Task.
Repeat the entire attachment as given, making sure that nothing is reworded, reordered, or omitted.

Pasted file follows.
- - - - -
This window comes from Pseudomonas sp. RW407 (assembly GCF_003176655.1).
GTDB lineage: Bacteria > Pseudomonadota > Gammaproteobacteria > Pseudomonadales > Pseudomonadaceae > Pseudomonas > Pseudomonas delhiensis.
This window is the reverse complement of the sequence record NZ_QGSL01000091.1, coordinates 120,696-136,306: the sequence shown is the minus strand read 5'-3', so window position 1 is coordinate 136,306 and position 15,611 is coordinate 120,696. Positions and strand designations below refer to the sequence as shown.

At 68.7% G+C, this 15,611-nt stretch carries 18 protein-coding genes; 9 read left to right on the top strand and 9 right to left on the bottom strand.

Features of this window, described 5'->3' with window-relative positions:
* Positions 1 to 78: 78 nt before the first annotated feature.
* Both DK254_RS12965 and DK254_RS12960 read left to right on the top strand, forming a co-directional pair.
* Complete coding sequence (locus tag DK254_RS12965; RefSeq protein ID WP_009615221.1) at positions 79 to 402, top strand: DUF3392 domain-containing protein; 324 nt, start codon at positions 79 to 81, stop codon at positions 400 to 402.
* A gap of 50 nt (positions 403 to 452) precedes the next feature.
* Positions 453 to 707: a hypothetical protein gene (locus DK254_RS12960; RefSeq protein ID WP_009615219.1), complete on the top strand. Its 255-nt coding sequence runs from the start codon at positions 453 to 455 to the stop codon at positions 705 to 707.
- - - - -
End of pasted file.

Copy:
This window comes from Pseudomonas sp. RW407 (assembly GCF_003176655.1).
GTDB lineage: Bacteria > Pseudomonadota > Gammaproteobacteria > Pseudomonadales > Pseudomonadaceae > Pseudomonas > Pseudomonas delhiensis.
This window is the reverse complement of the sequence record NZ_QGSL01000091.1, coordinates 120,696-136,306: the sequence shown is the minus strand read 5'-3', so window position 1 is coordinate 136,306 and position 15,611 is coordinate 120,696. Positions and strand designations below refer to the sequence as shown.

At 68.7% G+C, this 15,611-nt stretch carries 18 protein-coding genes; 9 read left to right on the top strand and 9 right to left on the bottom strand.

Features of this window, described 5'->3' with window-relative positions:
* Positions 1 to 78: 78 nt before the first annotated feature.
* Both DK254_RS12965 and DK254_RS12960 read left to right on the top strand, forming a co-directional pair.
* Complete coding sequence (locus tag DK254_RS12965; RefSeq protein ID WP_009615221.1) at positions 79 to 402, top strand: DUF3392 domain-containing protein; 324 nt, start codon at positions 79 to 81, stop codon at positions 400 to 402.
* A gap of 50 nt (positions 403 to 452) precedes the next feature.
* Positions 453 to 707: a hypothetical protein gene (locus DK254_RS12960; RefSeq protein ID WP_009615219.1), complete on the top strand. Its 255-nt coding sequence runs from the start codon at positions 453 to 455 to the stop codon at positions 705 to 707.